• A survey of 720 physicians practicing in central and western Massachusetts was undertaken to examine their attitudes toward cost-containment measures. The majority of physicians felt that major techniques (58%), major procedures (57%), inappropriate ordering of diagnostic tests (48%), and malpractice concerns (47%) were very important contributors to increasing health care costs. Physician age, practice affiliation, and specialty area were related to the perceived importance of these factors. In addition, while there was a uniform lack of prior training in cost-containment measures, 48% of all physicians felt that courses in cost-containment techniques would be worthwhile. These results suggest a variety of concerns and issues that need to be considered when attempting to modify the cost-containment attitudes and practices of physicians.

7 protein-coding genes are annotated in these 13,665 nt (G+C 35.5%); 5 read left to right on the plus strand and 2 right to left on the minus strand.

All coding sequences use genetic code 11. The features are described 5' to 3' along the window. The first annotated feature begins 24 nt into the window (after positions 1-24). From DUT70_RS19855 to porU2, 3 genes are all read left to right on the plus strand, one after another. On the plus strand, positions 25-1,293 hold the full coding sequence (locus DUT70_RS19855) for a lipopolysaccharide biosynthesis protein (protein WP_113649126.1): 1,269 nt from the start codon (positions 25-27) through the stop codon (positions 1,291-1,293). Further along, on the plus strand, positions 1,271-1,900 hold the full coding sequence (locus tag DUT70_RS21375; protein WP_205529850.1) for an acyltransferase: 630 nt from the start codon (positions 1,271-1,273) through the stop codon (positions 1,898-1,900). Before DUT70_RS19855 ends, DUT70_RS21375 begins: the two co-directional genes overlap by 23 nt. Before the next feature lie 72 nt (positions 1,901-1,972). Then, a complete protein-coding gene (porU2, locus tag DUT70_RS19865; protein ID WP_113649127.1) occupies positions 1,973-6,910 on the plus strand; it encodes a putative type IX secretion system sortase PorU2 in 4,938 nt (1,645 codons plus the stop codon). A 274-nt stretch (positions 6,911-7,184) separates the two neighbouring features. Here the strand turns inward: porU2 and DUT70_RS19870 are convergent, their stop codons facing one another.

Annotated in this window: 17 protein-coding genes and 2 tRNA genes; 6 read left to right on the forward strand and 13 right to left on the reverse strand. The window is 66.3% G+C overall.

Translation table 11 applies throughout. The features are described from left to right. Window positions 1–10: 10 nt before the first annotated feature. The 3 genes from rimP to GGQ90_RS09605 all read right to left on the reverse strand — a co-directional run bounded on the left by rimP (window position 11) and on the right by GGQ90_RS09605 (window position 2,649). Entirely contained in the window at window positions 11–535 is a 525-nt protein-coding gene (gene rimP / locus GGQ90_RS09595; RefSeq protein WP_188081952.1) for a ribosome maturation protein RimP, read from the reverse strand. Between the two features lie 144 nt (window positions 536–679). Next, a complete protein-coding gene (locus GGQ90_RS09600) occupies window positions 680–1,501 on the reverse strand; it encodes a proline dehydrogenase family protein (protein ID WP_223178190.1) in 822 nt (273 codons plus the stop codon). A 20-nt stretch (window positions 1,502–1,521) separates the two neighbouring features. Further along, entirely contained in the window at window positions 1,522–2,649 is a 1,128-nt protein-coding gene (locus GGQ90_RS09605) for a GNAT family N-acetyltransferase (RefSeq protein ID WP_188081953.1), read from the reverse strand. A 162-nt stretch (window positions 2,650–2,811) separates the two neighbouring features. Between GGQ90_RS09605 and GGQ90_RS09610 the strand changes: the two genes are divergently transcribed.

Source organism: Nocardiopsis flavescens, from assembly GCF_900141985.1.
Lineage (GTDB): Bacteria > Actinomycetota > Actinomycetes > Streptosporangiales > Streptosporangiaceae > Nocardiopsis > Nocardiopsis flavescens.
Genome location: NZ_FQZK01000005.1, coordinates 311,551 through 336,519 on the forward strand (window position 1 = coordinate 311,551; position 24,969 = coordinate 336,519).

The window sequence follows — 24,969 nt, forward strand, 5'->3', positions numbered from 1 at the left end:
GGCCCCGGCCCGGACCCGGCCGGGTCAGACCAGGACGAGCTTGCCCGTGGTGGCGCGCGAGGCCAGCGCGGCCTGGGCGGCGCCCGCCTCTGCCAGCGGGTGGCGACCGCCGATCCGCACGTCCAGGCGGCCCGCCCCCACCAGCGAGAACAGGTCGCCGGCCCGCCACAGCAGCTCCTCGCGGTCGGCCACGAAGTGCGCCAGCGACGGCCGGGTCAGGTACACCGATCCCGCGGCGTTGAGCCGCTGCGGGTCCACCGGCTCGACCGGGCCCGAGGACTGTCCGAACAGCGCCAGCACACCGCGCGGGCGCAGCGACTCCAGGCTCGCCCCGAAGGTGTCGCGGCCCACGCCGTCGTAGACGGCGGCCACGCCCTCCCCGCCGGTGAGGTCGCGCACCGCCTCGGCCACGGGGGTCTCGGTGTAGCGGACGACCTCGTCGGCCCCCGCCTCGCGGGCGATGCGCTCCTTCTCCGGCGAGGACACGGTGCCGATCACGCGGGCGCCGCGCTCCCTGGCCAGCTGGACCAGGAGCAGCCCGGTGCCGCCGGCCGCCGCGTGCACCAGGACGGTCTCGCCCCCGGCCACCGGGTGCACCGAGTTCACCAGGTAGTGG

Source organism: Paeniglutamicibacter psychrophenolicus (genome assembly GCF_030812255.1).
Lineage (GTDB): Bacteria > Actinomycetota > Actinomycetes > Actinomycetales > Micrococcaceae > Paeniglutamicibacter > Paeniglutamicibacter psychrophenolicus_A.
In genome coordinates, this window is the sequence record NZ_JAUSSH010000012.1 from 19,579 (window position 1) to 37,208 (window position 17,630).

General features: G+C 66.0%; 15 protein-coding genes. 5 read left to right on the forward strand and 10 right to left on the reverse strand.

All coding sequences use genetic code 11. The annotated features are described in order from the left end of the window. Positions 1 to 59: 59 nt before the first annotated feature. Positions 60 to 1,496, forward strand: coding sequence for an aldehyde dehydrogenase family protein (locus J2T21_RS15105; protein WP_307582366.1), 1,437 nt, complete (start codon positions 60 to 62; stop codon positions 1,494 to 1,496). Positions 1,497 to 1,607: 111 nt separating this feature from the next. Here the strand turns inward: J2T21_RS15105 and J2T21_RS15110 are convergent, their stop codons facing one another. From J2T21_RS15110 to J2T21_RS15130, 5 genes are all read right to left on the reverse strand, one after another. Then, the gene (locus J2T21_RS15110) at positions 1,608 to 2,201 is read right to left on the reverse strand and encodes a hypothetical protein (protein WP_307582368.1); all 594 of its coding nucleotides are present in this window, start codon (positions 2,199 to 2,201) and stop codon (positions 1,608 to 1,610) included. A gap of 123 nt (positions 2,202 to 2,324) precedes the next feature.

(Arch Intern Med. 1989;149:1966-1968)
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